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News Scan

Michigan High Court Says Parolee Didn't Need Miranda:  The U.S. Supreme Court, on Monday, let stand a 2010 Michigan Supreme Court decision which held that a suspect in jail did not have to be read his Miranda rights before being questioned by a parole officer, despite the suspect having previously requested an attorney.  The state court noted that the questioning in the jail was not a "custodial interrogation" and therefore Miranda did not apply. David Shepardson of the Detroit News reports that parolee Samuel Lee Elliott was arrested in 2010 for violating his probation.  Following the arrest Elliot was read his Miranda rights and questioned by police about a recent robbery.  When he asked for an attorney the interview ended.  Four days later, a parole officer visited Elliot in jail to notify him of several parole violations. During the visit Elliot admitted to the officer that he committed the robbery.  His admission was admitted at trial and he was convicted. 

Inmate Executed for CO's Death:  A Texas inmate was executed yesterday for causing the 2007 death of a corrections officer during an escape at a Huntsville prison.  Cody Stark of the Huntsville Item reports that Jerry Martin and accomplice John Falk Jr., stole a truck after overpowering a field officer, stealing his weapon, and jumping a barb-wire fence while on a work detail in September 2007.  The convicts rammed the vehicle into a horse being ridden by officer Susan Canfield, who was attempting to prevent the escape.  She died of severe head injuries.  Martin was already serving a 50 year sentence for attempted murder.  He waived his right to appeal his death sentence.  Falk's capital murder case was declared a mistrial earlier this year, and he is currently awaiting a new trial.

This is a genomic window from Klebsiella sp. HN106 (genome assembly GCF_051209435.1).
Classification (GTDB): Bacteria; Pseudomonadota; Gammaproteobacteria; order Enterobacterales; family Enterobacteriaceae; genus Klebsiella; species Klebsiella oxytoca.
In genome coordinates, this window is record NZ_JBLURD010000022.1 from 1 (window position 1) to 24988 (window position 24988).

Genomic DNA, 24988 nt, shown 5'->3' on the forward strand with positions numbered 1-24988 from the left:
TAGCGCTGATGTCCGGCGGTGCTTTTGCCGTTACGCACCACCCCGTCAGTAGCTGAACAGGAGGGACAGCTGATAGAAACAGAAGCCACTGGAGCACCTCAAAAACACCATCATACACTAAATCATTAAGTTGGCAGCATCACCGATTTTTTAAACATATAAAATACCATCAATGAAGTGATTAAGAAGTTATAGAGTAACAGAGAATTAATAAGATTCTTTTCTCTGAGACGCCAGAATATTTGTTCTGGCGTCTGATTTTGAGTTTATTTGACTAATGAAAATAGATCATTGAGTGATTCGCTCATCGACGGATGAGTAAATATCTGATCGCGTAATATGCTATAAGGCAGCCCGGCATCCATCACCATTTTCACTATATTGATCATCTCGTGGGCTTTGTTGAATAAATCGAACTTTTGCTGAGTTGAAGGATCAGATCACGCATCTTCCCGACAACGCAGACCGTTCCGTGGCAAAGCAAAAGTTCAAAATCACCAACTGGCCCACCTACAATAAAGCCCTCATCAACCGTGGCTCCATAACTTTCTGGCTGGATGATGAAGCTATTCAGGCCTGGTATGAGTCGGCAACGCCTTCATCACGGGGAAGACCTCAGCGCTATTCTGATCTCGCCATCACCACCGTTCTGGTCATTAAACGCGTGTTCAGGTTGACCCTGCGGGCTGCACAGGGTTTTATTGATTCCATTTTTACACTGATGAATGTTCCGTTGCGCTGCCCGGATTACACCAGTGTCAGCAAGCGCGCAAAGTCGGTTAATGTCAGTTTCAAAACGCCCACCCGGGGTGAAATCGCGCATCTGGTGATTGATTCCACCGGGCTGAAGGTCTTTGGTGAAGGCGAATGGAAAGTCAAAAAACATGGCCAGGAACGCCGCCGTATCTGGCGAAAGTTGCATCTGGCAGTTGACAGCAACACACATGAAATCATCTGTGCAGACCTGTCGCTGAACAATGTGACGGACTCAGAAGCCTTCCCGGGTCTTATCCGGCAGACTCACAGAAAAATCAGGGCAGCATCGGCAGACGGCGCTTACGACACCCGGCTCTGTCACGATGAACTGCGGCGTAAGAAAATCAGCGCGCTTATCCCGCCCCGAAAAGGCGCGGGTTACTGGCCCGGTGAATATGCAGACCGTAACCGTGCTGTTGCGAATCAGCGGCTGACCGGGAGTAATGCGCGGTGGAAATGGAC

Medicaid Coverage Expansion Could Reduce Recidivism:  Health officials are hopeful that the 2014 expansion of Michigan's Medicaid coverage will lower the state's recidivism rate by extending coverage to adults who fall around the poverty line, many of whom are inmates.  Julie S of Headlines & Global News reports that as an advocate for inmate health care, the state of Michigan has previously used funds to extend health care to inmates, which resulted in a noticeable decrease in the prison population in only five years.  The plan to extend coverage will give Michigan and other states the ability to finance hospital and medical care of inmates both in and out of prison. Republican legislators are skeptical. 

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